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Insurance for Your Small Business

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The insurance options that protect the future of your small business

Doing a thorough examination of all the potential hazards that your small business may face can be a daunting task, but it is the best way to ensure that you are not overlooking any risk factors that could derail your business’ finances or halt its operations. When you understand your risks, you can be sure that you have sufficient insurance to protect yourself and your business. There are a variety of different insurance options that can help you achieve this.

General Liability Insurance

General liability insurance is important for all small-business owners, even owners of small, home-based businesses. Without liability insurance, one small accident could result in an expensive lawsuit that jeopardizes the future of your business.

“We live in a litigious society and even if you think you’re unlikely to face a claim, getting insurance is a wise investment that doesn’t cost much,” said Caron Beesley from the U.S. Small Business Administration (SBA). “[It] certainly [costs] a lot less than the thousands, if not millions, of dollars you may need to spend fighting your case in court.”Check boxes

General liability insurance will protect your financial assets if legal claims are brought against your business, including claims of misleading advertising, negligence, slander, libel, bodily injury, harm and property damage. If a suit against you is successful, the settlement will be covered by your liability insurance. This can include punitive damages, compensatory damages and nonmonetary losses of the injured party.

With this type of insurance, your business will avoid the excessive costs associated with paying out medical expenses or settlement bonds. Not only does liability insurance protect you from damages, but it also covers the cost of your legal defense or judgments for an appeal procedure.

Product Liability Insurance

If you own a business that manufactures, distributes or sells a product wholesale or retail, you may be liable for the safety of that product and could benefit from product liability insurance. This type of liability insurance will protect you from financial loss from claims that arise if a defective product causes bodily harm or injury. The amount of insurance you need depends on the type of products your business deals with. A product such as clothing, for example, carries less risk than do appliances.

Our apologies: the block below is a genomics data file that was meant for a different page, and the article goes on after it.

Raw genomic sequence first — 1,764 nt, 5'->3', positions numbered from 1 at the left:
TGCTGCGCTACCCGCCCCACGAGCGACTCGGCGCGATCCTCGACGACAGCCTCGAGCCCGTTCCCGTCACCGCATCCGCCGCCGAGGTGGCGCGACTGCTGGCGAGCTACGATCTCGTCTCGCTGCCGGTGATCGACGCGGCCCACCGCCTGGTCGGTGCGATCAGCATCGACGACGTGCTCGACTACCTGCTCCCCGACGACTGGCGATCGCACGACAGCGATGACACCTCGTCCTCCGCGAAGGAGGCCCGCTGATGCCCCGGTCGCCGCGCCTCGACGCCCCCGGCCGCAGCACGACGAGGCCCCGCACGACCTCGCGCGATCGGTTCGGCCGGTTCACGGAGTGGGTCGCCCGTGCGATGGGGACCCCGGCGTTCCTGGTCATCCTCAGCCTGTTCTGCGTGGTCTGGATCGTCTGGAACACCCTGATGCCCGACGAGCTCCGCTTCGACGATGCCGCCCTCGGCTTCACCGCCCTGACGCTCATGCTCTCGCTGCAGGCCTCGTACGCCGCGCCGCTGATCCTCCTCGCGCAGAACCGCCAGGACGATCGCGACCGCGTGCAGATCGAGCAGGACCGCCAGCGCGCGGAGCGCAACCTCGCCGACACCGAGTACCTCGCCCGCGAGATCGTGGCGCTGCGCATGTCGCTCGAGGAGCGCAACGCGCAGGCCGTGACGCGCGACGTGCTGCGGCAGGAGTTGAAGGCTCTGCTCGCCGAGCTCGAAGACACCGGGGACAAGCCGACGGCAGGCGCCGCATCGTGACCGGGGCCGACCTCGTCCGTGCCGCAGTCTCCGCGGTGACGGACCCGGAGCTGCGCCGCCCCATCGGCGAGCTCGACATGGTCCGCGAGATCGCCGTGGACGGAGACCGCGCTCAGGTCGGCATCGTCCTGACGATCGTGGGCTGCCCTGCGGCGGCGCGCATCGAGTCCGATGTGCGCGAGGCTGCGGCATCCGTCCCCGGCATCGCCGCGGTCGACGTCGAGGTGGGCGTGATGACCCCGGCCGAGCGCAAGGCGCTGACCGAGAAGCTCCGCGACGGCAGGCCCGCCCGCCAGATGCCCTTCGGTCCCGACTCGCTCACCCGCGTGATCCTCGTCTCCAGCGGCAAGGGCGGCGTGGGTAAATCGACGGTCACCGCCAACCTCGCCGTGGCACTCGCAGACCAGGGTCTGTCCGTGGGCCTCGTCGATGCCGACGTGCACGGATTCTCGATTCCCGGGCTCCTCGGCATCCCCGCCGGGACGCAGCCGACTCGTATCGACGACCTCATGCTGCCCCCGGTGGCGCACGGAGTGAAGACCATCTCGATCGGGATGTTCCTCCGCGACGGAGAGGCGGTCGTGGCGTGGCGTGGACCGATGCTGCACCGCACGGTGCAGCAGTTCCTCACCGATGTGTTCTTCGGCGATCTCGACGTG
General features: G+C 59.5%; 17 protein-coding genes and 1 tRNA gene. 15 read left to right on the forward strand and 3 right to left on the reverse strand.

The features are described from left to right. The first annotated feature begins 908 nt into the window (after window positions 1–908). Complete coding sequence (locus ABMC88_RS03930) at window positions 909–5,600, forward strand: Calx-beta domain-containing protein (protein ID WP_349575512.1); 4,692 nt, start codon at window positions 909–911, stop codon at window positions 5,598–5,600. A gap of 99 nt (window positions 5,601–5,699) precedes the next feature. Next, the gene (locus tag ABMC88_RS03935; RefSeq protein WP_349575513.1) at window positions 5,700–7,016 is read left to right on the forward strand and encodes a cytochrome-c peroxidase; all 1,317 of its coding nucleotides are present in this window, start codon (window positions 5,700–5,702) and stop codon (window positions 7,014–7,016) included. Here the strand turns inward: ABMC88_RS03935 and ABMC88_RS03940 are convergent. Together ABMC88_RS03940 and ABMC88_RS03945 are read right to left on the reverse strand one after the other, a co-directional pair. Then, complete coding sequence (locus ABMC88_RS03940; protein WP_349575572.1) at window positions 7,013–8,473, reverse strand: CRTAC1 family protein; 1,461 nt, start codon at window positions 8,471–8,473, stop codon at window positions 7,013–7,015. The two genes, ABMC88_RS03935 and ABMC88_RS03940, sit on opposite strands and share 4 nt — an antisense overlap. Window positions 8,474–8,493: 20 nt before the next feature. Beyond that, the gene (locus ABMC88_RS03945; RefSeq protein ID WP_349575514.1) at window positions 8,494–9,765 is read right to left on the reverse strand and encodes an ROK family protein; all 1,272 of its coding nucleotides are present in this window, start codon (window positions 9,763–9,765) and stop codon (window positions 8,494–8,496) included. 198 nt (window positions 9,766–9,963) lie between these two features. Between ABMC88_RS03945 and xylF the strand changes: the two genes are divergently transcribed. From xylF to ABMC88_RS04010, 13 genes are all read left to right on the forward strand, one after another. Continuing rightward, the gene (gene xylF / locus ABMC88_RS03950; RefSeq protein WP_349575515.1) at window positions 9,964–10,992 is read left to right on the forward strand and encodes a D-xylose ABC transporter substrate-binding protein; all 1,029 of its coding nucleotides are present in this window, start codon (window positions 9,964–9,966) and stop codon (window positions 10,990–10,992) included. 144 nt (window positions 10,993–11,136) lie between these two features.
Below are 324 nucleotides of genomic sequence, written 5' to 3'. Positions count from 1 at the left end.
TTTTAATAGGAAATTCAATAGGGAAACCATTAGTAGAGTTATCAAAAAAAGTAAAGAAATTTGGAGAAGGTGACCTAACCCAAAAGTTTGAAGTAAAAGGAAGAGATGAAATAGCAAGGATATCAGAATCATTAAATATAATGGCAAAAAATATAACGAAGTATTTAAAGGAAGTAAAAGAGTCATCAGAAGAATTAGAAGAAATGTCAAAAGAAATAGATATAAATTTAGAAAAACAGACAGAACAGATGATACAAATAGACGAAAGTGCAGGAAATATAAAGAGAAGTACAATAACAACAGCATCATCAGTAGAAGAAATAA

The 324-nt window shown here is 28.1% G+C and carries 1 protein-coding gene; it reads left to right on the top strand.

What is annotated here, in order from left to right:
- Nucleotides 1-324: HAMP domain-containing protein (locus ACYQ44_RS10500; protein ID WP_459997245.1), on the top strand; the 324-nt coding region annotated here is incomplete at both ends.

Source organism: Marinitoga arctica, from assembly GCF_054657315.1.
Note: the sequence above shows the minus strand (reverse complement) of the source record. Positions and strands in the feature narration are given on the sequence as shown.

Professional Liability Insurance

One further type of liability insurance that business owners should look into is professional liability insurance, which is also known as errors and omissions insurance. It covers your business against financial loss resulting from claims against your professional expertise, such as malpractice suits, negligence in services provided to your customers or errors in service. Depending on your state, this type of insurance may even be required. One example of this is malpractice insurance, which is required for all physicians in certain states.

Commercial Property Insurance

Commercial property insurance policies are designed to protect your business from loss or damage. You will need this type of insurance in order to protect the physical aspects of your business, such as buildings, computers, documents and money from loss or damage. It also protects against lost income and opportunity costs from business interruption. Depending on the specifics of the policy, damaging events can include smoke or fire, storms, wind, hail, vandalism and civil disobedience.

These policies come in two types: all-risk policies and peril-specific. If you choose an all-risk policy, you will be covered if your property is damaged by any circumstance other than the exceptions specifically listed on your policy. Examples of peril-specific insurance are fire insurance, crime insurance, flood insurance and business interruption/loss of earning insurance.

“All-risk policies generally cover risks faced by the average small business, while peril-specific policies are usually purchased when there is high risk of peril in a certain area,” according to the SBA.

Insurance for Home-Based Businesses

Many home-based business owners are unaware of the fact that losses to their business are not generally covered by their homeowner’s insurance policy. If you do not have much risk, you may choose to simply add riders to your existing homeowner’s policy, which will cover property damage and other normal business risks. If your business requires liability insurance, however, your existing policy will not suffice and you will have to purchase additional insurance.

Business Owners Policy

You may be interested in obtaining a business owners policy (BOP), which combines a variety of coverage into a standard package that can offer a lower premium than can be achieved by purchasing separate policies. BOPs typically include business interruption insurance, vehicle coverage, liability insurance, crime insurance and property insurance; however, you can work with your insurance agent to create a package that is right for the needs of your business.

According to Forbes, “Typically, a business owner will save money by choosing a BOP because the bundle of services often costs less than the total cost of all the individual coverages.”

The SBA cautions that, whatever insurance you decide to use for your small business, you reassess every year or more often, as your business expands or changes.

As your business grows, so do your liabilities. If you have purchased or replaced equipment or expanded operations, you should contact your insurance broker to discuss changes in your business and how they affect your coverage,” stated the SBA.

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